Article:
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A roundup of news on sporting events, people and places in Southeast Michigan by columnist Jim Evans.

Tuesday, August 9, 2011

Keeping track of Margaret Beaudoin


Margaret Beaudoin, 11, of Berkley, puts the shot during the National Junior Disability Championships at Morley Field at Saginaw Valley State University. 

The value of sports?
In the best of moments, it can be measured a long way from the headlines.I am not talking signing bonuses, long-term contracts, agents, accountants and mansions so large you need two different return addresses.I am not talking dollar signs.
 I am talking 11-year-old Margaret Beaudoin of Berkley.
Most of us get to use the starter blocks in the delivery room at least.We get to sprint into life. If we’re going to get nicked by fate, it usually comes later on.
Margaret Beaudoin was not afforded even that response to the starter’s gun. She has left hemiplegia, the result of a stroke that occurred in the right side of her brain before she was born. Her vision was impacted. So were some of the motor skills on the left side of her body.
Still, Margaret Beaudoin competed in the National Junior Disability Championships held at Saginaw Valley State University July 17-23. She competed in the Under-14 F36 class. Athletes were placed in divisions determined by their physical abilities.
She had a marvelous meet, finishing first in the javelin; second in the shot put, discus, long jump and 100 dash; and third in the 200.
“I got my personal best in the 100,” said Margaret Beaudoin proudly. An incoming fifth grader at Pattengill Elementary in Berkley, she competed on the Shrine Academy team in the spring.
Track and field events are not her only endeavors in athletics. She also runs cross country, plays soccer and is a cheerleader.She was with the Cheetahs Running Club at Burton Elementary School. The group would gather both during lunchtime and at other times. Margaret Beaudoin and the others would earn tokens for the number of laps finished. She cashed those in for things like a T-shirt, a badge, a bracelet and a key chain.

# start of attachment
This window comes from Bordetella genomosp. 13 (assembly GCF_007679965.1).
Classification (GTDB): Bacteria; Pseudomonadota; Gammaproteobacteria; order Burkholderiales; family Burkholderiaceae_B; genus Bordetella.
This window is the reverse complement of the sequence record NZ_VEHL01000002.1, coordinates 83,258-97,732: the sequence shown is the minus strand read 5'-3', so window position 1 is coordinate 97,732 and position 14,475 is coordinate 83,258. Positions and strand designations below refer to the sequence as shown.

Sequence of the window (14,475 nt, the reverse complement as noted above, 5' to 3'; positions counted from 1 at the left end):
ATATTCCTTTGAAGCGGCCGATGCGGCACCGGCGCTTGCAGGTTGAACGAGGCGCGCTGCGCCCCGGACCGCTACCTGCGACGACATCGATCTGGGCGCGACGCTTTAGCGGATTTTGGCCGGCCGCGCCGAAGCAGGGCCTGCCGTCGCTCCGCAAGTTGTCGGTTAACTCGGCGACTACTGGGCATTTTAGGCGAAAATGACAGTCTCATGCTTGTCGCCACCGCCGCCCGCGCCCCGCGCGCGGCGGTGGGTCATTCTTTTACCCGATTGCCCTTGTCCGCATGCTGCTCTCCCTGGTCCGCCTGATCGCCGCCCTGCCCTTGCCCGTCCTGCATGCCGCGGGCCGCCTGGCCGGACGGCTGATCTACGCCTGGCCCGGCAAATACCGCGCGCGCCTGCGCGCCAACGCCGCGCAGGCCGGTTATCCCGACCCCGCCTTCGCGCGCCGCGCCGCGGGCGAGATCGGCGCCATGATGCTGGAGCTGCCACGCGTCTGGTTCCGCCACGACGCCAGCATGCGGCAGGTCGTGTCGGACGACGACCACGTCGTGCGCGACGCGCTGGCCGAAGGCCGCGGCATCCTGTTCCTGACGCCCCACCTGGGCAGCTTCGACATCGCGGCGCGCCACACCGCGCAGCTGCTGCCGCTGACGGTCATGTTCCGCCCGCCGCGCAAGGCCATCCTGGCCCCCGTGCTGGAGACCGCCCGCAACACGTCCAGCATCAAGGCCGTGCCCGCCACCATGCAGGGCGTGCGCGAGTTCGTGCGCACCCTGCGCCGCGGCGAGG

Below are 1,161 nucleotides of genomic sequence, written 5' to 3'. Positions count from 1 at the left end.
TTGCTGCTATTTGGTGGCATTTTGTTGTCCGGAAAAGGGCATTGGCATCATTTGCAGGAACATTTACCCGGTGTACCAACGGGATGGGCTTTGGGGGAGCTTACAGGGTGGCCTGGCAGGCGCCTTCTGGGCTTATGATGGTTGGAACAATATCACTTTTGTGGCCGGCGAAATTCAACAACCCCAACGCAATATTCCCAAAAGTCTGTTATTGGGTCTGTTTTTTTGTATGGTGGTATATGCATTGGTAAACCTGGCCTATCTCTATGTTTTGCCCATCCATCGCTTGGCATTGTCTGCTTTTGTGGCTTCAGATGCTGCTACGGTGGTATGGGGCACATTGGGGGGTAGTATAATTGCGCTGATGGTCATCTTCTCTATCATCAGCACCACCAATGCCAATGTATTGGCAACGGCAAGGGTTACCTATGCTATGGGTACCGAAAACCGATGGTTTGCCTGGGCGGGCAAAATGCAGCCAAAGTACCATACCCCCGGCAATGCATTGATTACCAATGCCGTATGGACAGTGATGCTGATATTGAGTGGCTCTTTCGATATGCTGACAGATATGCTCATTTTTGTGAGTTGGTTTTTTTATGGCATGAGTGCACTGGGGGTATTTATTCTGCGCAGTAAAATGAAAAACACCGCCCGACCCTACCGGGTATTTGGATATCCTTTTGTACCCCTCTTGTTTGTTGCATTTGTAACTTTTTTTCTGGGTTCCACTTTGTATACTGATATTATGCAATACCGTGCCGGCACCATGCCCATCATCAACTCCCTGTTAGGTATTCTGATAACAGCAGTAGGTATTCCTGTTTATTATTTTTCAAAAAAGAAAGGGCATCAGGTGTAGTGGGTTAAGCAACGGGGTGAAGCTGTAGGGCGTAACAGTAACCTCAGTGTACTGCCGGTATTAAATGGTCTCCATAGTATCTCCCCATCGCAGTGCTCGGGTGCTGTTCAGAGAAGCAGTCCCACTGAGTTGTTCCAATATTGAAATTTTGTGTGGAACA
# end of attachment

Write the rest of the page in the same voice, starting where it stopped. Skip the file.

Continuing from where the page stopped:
According to the Children’s Hemiplegia and Stroke Association, hemiplegia in infants and children is a type of cerebral palsy that results from damage to the parts (hemispheres) of the brain that control muscle movements. 
This damage may occur before, during or shortly after birth.The term hemiplegia means that the paralysis is on one vertical half of the body. 
A similar medical term, hemiparesis, means a weakness on one side of the body.  In children with hemiplegia, the paralysis in the body occurs on the side opposite the affected part of the brain.  For example, if the left side of the child's brain is injured, then the paralysis will be on the right side of the child's body.
Margaret Beaudoin qualified for the national meet by her performance at the Thunder in the Valley Games also held at Saginaw Valley in June.
“I would have qualified in the 400 also, but they could not find my time, so I did not make that event,” said Margaret Beaudoin.
She favors the javelin, an event she practiced for by using a broomstick in the playground at Rogers Elementary School near her home. The broomstick was her father’s idea.
Her father, Chris Beaudoin, is in sales at E.A. Graphics in Sterling Heights. The company is the official supplier of the Michigan High School Athletic Association.
Chris and his wife, Christine McNish, have two other daughters; Emma, 12, and four-year-old Elizabeth.
“Margaret is very grounded,” said her father. “An event like the Disability Championships is very important. The growth in her is remarkable. In terms of confidence, it has just been amazing. We found that with quite a few of the competitors, too.“
The other reality is that Margaret got to see there are other kids who have challenges. She made friends with a girl from Chicago and another girl from Louisiana. There was this great camaraderie among everybody.”
Margaret Beaudoin was one of 300 athletes who competed in the National Junior Disability Championships. It was the first time in the event’s 27-year history that it has taken place in Michigan.
She was helped in her training by Wright Wilson, the varsity track and cross country coach at Shrine.
“I got an email from Chris who said they were going to the national championships and wondered if we had any shots or discs they could use to practice with,” said Wilson.
He provided the equipment.Margaret Beaudoin brought the determination and ability.
There’s no doubt the value of sports can be overrated. That certainty is proven anew when a defensive lineman is promised $60 million or a golfer crashes his SUV outside of his home in Florida while being chased by an enraged wife.
Margaret Beaudoin enjoys sports. There is no way to put a price tag on that. No matter how her story began, that’s the end of it.


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